Born in Grafton, New South Wales, he was educated at state schools and the University of Sydney, where he graduated in medicine. He practised in Sydney and Grafton before joining the Australian Army as a medical officer in the First World War, serving in Egypt. After the war he went into farming and was elected Mayor of Grafton.
In 1919 Page was elected to the House of Representatives as a candidate of the Farmers and Settlers Association of New South Wales, which in 1920 became the Country Party. He became the party's leader in 1921. Dislike of the Hughes government's rural policies was one of the reasons the Country Party was formed, and when the party won the balance of power in the House at the 1922 elections, Page demanded and got Hughes's resignation as the price for supporting the Nationalist government.
Page then became Treasurer (finance minister) in the Bruce government, a position he held until 1929. He was a strong believer in orthodox finance and conservative policies, except whe the welfare of farmers was concerned: then he was happy to see government money spent freely. He was also a "high protectionist": a supporter of high tariff barriers to protect Australian rural industries.
When the Bruce government was defeated by Labor in 1929, Page went into opposition. In 1931 Joseph Lyons was able to form a United Australia Party government without Country Party support. In 1934, however, the coalition was reformed, and Page became Minister for Commerce. He was knighted in 1938. The title of Deputy Prime Minister did not then exist, but when Lyons died suddenly in 1939, it was Page whom the Governor-General called on to become caretaker Prime Minister. He held the office for eleven days while the UAP elected a new leader.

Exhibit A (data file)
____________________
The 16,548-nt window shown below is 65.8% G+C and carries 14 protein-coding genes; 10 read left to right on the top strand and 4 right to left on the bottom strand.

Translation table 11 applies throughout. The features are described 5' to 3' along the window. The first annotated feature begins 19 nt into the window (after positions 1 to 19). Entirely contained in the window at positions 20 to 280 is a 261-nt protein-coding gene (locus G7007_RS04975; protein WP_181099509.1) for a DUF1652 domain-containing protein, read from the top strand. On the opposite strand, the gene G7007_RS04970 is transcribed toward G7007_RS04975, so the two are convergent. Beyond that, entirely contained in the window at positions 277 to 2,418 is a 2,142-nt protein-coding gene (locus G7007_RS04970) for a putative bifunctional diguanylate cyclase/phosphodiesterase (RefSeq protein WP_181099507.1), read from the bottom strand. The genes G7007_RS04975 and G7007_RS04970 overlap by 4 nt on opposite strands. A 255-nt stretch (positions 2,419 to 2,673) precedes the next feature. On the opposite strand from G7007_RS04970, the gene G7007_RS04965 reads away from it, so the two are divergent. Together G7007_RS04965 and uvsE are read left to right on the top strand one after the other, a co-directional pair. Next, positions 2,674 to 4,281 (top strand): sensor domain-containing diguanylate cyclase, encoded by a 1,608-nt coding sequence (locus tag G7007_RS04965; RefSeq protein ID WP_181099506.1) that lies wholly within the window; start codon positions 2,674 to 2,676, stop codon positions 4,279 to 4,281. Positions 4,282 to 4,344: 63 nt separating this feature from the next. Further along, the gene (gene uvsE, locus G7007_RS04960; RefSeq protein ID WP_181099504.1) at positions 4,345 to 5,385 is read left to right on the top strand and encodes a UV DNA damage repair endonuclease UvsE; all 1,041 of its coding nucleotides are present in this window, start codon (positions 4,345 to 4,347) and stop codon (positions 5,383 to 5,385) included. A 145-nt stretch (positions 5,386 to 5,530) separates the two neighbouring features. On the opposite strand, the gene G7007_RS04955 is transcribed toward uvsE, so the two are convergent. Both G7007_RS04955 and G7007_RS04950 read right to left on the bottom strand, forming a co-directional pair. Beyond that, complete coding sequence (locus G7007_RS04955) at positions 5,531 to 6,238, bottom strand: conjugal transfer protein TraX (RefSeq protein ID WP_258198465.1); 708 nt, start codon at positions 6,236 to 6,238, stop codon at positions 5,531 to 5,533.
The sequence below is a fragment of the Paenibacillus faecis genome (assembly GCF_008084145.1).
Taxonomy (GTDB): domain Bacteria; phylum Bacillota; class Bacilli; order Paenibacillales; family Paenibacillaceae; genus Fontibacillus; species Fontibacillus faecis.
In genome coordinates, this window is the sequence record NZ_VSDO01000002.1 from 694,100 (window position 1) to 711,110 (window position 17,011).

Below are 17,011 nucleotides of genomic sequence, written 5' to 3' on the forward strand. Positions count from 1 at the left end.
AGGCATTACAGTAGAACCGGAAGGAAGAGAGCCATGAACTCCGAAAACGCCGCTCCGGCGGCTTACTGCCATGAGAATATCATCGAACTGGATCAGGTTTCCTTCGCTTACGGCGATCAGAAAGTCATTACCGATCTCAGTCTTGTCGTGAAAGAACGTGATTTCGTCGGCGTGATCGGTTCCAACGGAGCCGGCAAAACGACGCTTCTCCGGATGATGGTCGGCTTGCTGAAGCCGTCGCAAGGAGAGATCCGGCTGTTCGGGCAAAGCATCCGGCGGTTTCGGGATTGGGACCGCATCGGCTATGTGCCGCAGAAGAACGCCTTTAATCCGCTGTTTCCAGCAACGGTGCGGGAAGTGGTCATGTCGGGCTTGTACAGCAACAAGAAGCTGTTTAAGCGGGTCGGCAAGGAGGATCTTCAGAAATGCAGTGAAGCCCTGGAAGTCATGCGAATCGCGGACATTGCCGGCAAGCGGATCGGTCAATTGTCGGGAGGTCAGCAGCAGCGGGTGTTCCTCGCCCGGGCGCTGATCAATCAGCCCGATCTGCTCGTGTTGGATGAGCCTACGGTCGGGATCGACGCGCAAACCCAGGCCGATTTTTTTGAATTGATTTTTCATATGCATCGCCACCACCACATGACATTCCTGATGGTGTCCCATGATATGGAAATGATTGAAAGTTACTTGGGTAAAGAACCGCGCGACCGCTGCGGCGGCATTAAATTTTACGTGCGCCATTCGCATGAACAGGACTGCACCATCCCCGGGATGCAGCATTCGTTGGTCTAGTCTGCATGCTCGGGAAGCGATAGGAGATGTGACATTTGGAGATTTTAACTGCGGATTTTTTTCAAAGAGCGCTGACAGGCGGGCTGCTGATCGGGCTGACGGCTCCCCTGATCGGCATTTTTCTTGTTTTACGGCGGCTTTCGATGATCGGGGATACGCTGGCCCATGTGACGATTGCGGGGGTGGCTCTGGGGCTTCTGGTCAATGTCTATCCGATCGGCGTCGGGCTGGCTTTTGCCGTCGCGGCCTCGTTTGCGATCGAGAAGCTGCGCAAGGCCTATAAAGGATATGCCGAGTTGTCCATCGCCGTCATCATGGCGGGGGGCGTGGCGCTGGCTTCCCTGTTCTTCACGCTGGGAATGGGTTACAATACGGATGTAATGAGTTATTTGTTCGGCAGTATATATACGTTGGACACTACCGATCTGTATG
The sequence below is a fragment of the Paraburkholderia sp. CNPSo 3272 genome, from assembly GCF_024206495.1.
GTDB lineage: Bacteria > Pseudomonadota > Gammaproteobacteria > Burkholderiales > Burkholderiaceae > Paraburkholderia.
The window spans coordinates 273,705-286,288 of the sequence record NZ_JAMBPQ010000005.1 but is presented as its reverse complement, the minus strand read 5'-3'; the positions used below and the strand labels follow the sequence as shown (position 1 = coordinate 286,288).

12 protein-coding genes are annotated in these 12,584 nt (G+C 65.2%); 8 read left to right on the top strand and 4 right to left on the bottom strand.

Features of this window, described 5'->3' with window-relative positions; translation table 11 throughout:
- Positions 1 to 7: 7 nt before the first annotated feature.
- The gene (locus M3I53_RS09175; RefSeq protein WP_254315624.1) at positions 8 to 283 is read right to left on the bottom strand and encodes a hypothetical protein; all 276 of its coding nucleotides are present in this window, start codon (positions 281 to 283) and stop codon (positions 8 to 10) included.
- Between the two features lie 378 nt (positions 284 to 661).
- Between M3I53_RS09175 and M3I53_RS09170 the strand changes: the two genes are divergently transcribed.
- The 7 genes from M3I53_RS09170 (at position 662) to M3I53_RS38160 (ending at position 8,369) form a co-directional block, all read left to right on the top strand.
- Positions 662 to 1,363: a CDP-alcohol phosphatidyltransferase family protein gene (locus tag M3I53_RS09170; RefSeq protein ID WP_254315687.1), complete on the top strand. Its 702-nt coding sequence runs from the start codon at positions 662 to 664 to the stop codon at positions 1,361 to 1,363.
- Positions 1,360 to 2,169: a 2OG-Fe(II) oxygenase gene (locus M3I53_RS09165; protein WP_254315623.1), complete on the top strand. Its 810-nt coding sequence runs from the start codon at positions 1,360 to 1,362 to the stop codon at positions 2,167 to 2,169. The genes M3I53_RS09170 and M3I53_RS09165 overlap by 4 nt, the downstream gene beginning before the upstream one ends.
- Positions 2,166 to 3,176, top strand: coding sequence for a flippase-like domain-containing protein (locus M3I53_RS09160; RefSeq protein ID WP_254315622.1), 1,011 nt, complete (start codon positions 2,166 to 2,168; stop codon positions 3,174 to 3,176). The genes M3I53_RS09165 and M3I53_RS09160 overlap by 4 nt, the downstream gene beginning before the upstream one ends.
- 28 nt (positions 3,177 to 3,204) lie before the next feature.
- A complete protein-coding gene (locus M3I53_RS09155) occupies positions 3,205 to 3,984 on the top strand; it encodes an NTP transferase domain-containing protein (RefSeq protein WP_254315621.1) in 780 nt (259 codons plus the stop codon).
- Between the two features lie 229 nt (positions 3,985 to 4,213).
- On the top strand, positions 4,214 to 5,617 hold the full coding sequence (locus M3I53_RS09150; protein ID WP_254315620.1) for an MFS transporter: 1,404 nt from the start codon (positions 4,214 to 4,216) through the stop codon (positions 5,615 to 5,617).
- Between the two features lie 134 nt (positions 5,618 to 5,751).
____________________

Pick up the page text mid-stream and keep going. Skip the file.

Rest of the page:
Page had been very close to Lyons, and he disliked Robert Menzies, Lyons's deputy, on the grounds that Menzies had been disloyal to Lyons. When Menzies was elected UAP leader, Page refused to serve under him, and made an extraordinary personal attack on him in the House. His party soon rebelled, however, and Page was deposed as Country Party leader and replaced by Archie Cameron.
In 1940 Page and Menzies patched up their differences for the sake of the war effort, and Page returned to the Cabinet. In 1941, however, the government fell and Page spent the eight years of the Curtin and Chifley Labor governments on the opposition backbench. in 1949 Menzies returned to office and Page was made Minister for Health. He held this post until 1956, when he was 76, then retired to the backbench.
Page refused to consider retirement from Parliament, even at the 1961 election, when he was 81, suffering from lung cancer and too sick to campaign. In one of the great electoral upsets of Australian history, he lost his seat, which he had held for 42 years - indeed only Billy Hughes served longer as a member of the Australian Parliament. He died a few days later, without knowing he had been defeated.
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